Some students are anticipating openings in classes after struggling on their initial sign-up day to construct the optimum schedule.
Nursing sophomore Emma Maynes said she feels like she usually gets a later registration date than her friends.
“If you have a late sign-up day, there’s nothing you can do about it,” she said.
She said she knows a lot of people in her major were able to choose classes before she was for the next semester.
“(It’s) a little unfair since we have to take a lot of the same classes,” she said.
This is because enrollment appointments, or registration dates, are assigned based on the number of credit hours a student has completed, said University Registrar’s office administrative assistant Beth Wade.
Dates are given out based on current academic level, not the projected academic level.
“For example, within the junior appointment period, a junior with 80 earned hours will have his appointment before a junior with 65 earned hours,” she said.
Psychology sophomore Karissa Brown signed up for her classes Monday.
Brown is graduating in three years and said she has taken more credits so far than most sophomores.
Brown said she wakes up at 6 a.m. each registration day to try to get into everything she wants. She puts all of the classes she wants into a shopping cart so all she has to do is push the button to enroll in the morning.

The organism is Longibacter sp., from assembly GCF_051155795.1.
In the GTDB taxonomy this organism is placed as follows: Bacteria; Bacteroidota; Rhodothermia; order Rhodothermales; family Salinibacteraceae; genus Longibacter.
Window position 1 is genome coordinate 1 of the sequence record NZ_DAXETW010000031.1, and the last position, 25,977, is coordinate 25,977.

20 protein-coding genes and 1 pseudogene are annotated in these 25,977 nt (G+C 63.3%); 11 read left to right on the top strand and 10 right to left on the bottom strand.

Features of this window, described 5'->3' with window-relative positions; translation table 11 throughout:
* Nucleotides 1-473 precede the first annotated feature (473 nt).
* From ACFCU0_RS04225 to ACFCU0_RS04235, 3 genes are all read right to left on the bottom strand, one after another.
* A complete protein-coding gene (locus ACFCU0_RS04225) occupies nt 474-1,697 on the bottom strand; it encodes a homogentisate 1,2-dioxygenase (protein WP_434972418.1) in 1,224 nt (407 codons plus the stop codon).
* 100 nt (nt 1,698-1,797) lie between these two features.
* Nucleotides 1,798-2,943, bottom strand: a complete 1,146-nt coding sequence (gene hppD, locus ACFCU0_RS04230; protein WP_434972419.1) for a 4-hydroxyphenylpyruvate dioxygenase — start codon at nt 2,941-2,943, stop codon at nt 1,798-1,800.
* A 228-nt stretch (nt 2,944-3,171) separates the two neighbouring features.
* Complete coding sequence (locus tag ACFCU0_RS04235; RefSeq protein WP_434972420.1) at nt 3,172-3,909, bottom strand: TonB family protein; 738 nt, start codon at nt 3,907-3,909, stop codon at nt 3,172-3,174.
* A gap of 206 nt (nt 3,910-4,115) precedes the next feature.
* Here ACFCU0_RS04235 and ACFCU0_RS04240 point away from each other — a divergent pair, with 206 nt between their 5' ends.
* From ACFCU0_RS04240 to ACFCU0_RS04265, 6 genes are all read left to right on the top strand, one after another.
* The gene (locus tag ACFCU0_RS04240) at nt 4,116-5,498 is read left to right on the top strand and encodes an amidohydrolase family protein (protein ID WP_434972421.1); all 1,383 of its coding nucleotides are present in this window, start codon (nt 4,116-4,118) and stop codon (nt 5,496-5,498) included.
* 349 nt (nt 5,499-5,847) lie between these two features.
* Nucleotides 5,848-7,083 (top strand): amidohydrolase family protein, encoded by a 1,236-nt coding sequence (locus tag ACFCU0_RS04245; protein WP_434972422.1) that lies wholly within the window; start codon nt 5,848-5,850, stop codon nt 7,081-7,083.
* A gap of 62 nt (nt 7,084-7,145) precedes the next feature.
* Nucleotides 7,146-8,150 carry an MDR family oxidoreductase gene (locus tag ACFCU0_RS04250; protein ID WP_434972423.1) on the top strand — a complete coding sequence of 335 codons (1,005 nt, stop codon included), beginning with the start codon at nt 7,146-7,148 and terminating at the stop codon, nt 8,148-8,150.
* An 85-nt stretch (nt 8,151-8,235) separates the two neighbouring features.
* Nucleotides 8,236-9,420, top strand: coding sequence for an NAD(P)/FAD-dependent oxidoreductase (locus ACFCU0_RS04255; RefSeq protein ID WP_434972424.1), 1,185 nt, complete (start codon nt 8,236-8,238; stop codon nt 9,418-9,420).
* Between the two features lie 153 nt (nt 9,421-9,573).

She said she doesn’t have a perfect spring schedule at the moment.
“I was registered by 6:01 a.m., but the class times I wanted weren’t even available the night before I could sign up,” Brown said.
She said she plans to keep an eye out for possible class openings.
“I watch to see if someone drops out of a class so I can snag it later,” she said.
Brown said she visits her adviser to make sure she keeps on track each semester.
Director of Undergraduate Planning and psychology professor Clark Presson said class planning starts early for the psychology department.
He said the department tries to let students see what will be available to them before registration days, but if a class fills up, it attempts to create a new one.
“We monitor the classes that are critical to our major very closely,” he said. “We want to make sure students can graduate and we adjust capacity as needed.”
Presson said the professors in their department are specialized in what they teach.
To provide a high level of education, the department has to be sure they don’t throw a teacher into a class just because they need to open a new one, he said.
“Our faculty is not just interchangeable,” he said.
College of Nursing and Health Innovation academic adviser Tim Weiss said the nursing school watches and maintains the upper-division classes and the whole University monitors the lower-division classes.
“Colleges work together to make sure there are enough sections to facilitate student demand,” he said.
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